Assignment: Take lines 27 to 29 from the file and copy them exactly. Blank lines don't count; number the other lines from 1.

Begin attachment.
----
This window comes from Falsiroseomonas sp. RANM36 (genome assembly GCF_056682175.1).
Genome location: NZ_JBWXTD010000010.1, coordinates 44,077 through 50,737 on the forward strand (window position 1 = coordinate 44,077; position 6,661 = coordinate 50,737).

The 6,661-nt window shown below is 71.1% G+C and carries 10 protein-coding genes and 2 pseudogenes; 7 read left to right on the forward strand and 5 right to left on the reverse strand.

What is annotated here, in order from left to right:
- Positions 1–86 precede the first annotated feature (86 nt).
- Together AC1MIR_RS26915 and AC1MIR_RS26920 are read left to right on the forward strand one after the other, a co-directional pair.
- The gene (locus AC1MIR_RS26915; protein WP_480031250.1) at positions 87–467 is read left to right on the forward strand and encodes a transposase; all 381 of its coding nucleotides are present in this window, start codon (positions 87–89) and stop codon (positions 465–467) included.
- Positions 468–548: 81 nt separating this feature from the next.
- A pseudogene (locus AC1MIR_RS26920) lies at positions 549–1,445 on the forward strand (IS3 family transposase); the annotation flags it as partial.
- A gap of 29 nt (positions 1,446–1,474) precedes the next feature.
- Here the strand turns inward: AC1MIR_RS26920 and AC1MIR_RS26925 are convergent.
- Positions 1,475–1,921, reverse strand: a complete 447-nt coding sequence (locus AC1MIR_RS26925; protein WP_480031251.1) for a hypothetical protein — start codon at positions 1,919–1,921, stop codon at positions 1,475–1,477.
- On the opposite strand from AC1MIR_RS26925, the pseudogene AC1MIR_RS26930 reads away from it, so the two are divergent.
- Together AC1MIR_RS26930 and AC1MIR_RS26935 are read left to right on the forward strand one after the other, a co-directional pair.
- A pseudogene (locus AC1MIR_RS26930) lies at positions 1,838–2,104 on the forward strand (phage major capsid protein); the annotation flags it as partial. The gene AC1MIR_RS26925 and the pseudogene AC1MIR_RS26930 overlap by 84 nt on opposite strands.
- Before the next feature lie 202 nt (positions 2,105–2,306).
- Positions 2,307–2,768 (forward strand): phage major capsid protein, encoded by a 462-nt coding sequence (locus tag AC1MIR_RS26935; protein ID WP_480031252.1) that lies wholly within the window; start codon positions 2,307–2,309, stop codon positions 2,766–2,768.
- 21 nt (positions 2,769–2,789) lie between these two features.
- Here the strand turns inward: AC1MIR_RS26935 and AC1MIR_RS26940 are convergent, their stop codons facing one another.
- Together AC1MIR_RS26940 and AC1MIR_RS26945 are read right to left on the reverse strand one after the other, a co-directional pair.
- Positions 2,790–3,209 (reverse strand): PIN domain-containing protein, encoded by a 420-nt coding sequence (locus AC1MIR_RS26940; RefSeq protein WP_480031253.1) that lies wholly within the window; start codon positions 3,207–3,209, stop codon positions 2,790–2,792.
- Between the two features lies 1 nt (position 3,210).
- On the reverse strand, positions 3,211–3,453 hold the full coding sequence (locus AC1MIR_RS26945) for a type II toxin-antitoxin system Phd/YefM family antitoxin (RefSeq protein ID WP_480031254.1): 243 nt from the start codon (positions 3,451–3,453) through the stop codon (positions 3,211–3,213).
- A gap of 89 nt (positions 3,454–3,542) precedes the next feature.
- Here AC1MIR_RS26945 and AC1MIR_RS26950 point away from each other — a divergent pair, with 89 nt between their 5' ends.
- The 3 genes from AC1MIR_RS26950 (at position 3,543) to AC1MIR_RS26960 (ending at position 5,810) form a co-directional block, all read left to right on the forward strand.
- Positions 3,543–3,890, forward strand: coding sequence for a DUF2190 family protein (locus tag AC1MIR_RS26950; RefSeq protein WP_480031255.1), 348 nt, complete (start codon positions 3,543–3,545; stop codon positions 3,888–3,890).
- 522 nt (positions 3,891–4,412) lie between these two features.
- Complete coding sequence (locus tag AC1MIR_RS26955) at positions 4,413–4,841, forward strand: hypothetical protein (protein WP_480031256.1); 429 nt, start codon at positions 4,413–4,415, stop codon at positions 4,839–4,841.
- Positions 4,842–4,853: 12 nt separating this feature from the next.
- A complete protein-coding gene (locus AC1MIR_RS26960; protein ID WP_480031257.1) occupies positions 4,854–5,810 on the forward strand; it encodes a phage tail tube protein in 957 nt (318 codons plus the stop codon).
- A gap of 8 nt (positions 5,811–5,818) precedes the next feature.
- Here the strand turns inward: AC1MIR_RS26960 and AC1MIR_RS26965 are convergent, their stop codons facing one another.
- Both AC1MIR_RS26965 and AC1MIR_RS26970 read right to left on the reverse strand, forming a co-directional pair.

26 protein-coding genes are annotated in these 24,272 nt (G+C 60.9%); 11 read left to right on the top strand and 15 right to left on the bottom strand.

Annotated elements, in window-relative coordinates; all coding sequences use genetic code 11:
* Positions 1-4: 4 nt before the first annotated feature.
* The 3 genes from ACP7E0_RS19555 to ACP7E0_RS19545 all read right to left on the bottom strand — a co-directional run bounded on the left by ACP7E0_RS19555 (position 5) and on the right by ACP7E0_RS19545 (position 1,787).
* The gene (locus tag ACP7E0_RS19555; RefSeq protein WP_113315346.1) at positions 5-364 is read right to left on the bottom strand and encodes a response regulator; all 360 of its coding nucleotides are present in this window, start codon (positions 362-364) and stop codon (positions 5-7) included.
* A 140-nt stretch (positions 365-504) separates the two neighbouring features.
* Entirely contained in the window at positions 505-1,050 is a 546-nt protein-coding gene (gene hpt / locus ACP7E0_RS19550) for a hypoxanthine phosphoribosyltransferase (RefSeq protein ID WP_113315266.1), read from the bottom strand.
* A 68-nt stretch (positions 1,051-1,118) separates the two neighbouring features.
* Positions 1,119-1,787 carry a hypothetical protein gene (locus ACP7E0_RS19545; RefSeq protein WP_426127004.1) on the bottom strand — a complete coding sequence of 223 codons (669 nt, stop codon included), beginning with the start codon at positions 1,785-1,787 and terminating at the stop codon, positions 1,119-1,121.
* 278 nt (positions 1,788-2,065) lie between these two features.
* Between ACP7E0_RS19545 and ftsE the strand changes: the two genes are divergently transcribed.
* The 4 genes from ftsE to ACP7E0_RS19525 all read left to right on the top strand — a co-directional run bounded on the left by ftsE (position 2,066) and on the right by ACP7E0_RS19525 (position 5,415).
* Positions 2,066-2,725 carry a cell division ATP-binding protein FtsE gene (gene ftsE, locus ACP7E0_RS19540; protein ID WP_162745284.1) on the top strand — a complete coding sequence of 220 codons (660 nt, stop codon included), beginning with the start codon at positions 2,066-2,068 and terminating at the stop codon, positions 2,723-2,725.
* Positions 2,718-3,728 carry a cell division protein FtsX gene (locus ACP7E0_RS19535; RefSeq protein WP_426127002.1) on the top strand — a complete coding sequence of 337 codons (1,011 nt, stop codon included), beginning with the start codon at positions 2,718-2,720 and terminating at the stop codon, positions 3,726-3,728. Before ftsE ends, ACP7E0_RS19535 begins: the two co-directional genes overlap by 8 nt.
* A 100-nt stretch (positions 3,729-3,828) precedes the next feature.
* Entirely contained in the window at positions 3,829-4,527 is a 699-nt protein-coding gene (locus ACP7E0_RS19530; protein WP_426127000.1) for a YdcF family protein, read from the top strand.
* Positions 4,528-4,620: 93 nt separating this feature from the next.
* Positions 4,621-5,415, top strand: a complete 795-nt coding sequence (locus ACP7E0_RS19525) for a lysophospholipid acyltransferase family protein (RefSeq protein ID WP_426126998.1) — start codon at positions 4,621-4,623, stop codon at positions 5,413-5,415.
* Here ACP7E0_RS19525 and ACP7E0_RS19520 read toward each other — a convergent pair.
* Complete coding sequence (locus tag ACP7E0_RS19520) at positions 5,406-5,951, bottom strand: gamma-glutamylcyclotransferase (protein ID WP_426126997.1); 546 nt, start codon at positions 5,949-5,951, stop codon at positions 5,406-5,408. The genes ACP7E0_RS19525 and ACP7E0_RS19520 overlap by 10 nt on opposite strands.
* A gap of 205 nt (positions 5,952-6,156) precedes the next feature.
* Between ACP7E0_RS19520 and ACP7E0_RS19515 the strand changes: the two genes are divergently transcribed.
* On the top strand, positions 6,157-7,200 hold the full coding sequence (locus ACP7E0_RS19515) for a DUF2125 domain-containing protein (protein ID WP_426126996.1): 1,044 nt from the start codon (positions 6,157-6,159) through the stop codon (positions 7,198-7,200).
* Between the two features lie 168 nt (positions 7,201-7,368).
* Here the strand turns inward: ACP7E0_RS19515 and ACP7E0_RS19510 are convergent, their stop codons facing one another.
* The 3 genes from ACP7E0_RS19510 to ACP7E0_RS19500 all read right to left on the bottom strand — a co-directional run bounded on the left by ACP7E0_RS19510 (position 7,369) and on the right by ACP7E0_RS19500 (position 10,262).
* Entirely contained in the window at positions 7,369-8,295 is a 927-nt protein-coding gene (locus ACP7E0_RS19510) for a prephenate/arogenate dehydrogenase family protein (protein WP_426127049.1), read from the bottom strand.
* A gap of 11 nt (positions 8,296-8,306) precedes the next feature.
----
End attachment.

- Positions 3,543–3,890, forward strand: coding sequence for a DUF2190 family protein (locus tag AC1MIR_RS26950; RefSeq protein WP_480031255.1), 348 nt, complete (start codon positions 3,543–3,545; stop codon positions 3,888–3,890).
- 522 nt (positions 3,891–4,412) lie between these two features.
- Complete coding sequence (locus tag AC1MIR_RS26955) at positions 4,413–4,841, forward strand: hypothetical protein (protein WP_480031256.1); 429 nt, start codon at positions 4,413–4,415, stop codon at positions 4,839–4,841.